A Catalogue of Maps, Prints, Copy-Books, &c. from off Copper-plates, Which are Printed for, and Sold by Henry Overton, at the White-Horse, without Newgate, London: where All Gentlemen, Merchants, City and Country-Shopkeepers, and Chapmen, may be furnished at the Lowest Prices, and Best Hand.
- Author: OVERTON, Henry
- Publication place: London
- Publication date: 1754.
- Physical description: Octavo (175 by 105mm), 79pp., stab-bound, blue paper covers, with loss at spine.
- Inventory reference: 2651
“Sells very great Variety of Common and Fine Prints, Mezzotinto’s, Paintings on Glas (sic), &c. and Frames Pictures and Prints in the Best Manner: And Serves Merchants and other considerable Dealers, with Good Allowance. Variety of New Paper-Hangings, different from, and Superior to any yet Published”.
The catalogue begins with the largest and most impressive items of Overton’s stock: his large wall maps printed on four sheets, listed here as a map of the world; a map of the British Isles; a map of England and Wales; and a map of the war in Flanders. All of which may be had, “pasted on cloth with a roll and a ledge, and handsomely coloured” for a mere six shillings. The catalogue goes on to list maps on three sheets; two sheets, “each about three foot by two foot”; prints on two sheets including a set of Hogarth’s ‘A Rake’s Progress’; maps printed on one sheet, including 58 maps by John Speed; prints on one large sheet, including historical scenes and views of London by Canaletto; prints of Roman antiquities after Paulo Panini; views of Scotland by Sandby; views of Ireland by Tuder; views of European cities, most notably by Piranesi and Zocchi; seascapes; views of China and the Far East; prints by Wenceslaus Hollar; drawing books; copy-books; mezzotints; and a large selection of cheap prints on half a sheet of Fool’s-Cap paper, “chiefly intended for children to play with”.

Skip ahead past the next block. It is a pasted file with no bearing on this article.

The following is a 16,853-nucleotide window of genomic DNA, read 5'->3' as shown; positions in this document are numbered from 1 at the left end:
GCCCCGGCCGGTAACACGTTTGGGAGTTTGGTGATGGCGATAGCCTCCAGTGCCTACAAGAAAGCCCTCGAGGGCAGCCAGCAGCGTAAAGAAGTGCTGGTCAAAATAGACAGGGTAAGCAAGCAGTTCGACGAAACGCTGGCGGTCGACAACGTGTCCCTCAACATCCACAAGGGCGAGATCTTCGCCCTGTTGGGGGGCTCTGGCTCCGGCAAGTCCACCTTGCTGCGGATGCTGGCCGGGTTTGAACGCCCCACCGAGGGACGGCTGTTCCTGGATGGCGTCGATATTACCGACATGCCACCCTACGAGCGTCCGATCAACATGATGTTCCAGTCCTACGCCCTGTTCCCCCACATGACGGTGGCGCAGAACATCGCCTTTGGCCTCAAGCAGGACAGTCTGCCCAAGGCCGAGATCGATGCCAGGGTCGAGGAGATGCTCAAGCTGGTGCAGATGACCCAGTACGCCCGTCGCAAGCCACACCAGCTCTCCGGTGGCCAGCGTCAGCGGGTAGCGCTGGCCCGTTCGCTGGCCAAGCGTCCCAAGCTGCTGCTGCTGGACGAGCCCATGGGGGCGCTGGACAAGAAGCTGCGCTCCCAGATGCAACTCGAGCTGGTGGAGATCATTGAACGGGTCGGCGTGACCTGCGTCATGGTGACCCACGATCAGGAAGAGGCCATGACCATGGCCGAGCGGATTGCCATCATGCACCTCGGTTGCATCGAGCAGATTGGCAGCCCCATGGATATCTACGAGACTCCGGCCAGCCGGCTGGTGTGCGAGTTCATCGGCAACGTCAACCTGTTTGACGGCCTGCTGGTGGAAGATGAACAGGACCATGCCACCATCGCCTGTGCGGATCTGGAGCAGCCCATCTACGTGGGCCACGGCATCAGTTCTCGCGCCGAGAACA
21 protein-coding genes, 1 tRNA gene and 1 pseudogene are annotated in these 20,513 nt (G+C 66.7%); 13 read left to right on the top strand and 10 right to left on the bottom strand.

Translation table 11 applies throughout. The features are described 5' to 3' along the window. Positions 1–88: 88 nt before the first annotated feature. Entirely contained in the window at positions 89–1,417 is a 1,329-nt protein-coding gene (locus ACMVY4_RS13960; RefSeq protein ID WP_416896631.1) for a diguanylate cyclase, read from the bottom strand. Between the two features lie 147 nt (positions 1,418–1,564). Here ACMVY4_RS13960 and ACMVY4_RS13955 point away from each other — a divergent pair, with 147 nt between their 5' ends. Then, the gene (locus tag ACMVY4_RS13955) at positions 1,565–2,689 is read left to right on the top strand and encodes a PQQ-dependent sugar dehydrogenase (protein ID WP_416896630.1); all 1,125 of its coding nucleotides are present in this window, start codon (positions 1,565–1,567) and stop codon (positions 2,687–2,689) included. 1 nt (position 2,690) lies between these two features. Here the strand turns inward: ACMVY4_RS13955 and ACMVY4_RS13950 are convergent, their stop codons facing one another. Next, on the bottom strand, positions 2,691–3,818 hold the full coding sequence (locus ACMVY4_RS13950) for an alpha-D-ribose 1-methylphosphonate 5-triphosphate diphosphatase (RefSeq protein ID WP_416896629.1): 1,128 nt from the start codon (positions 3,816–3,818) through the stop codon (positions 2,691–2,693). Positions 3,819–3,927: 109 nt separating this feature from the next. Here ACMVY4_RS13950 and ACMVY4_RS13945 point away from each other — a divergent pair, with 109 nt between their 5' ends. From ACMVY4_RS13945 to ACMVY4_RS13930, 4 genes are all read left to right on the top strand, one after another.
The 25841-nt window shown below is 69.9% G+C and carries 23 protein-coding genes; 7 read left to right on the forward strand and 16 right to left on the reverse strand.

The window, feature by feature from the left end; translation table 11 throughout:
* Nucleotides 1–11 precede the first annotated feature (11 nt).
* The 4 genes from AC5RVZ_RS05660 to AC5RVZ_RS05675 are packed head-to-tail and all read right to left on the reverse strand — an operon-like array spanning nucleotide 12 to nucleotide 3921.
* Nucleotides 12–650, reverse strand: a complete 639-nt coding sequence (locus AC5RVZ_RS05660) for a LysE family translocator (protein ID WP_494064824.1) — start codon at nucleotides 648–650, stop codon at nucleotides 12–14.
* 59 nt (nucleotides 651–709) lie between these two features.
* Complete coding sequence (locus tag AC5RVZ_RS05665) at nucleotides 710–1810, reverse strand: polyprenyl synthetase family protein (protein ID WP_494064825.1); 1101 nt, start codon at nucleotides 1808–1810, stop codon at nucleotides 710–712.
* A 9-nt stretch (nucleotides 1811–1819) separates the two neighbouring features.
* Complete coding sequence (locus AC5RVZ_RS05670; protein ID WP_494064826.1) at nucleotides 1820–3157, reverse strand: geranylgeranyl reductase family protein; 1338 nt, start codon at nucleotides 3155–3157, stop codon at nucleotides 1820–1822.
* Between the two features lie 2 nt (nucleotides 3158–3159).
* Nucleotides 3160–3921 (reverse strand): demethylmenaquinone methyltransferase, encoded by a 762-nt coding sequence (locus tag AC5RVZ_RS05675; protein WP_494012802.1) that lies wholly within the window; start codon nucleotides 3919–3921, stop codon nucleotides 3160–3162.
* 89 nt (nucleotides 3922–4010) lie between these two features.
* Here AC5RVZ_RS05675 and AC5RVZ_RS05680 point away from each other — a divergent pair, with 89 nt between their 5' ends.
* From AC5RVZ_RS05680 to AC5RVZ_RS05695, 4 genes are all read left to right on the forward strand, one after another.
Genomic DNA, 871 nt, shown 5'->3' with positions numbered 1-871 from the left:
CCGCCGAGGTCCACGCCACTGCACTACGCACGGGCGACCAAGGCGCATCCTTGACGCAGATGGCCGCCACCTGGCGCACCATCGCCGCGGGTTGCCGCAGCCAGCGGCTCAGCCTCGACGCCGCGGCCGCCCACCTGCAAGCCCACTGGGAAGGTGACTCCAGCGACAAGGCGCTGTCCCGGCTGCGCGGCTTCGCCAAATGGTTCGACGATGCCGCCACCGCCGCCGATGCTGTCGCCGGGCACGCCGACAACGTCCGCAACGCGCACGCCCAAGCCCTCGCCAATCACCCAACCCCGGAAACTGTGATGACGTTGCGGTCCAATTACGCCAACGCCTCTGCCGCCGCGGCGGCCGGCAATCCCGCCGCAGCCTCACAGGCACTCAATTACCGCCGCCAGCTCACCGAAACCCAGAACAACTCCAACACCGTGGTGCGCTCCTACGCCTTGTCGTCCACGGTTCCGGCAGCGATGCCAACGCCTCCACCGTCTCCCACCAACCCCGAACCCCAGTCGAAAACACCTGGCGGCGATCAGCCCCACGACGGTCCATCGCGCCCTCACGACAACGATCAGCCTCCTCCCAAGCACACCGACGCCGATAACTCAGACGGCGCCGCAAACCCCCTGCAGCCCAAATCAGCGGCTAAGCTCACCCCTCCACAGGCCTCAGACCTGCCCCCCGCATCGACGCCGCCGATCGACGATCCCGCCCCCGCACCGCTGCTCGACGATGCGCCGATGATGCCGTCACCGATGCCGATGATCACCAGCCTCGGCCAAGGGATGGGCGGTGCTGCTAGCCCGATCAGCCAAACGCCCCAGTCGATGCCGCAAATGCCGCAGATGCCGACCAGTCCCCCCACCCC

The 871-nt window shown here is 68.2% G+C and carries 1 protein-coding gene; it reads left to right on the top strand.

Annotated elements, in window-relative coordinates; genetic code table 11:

The catalogue ends with an advertisement for wallpaper or “paper hangings for the adornment of rooms, stair-cases, and closets” produced by a new method of “colours in oyl”. Although the originator of this new process is not named, he is said to have 20 years experience on the continent perfecting his art. The advert goes on to defend the artist against the accusation that the wallpaper “retains a bad smell being printed in oyl colours, and is not so bright as works performed by paper stainers”. The advert ends with a list of chintz and stucco patterns, and states that if these prove popular the proprietors “propose to publish three new patterns anually”. The artist who introduced this new printing process was John Baptist Jackson (c.1700–1770). Originally from London, Jackson was apprenticed to Jean Michel Papillon in Paris before settling in Venice by 1731. Disillusioned with the intricate engraving techniques then dominant, he determined to revive the bold chiaroscuro woodcut style of the early Northern European masters. He returned to London in 1745 and set upon his wallpaper venture, which turned out to be a catastrophic failure. This advert was one of the last throws of the dice.
We are only able to trace two institutional examples of the present work: an incomplete example housed at the Paul Mellon Centre (47 of 79pp.), and an example in University College Library, Oxford.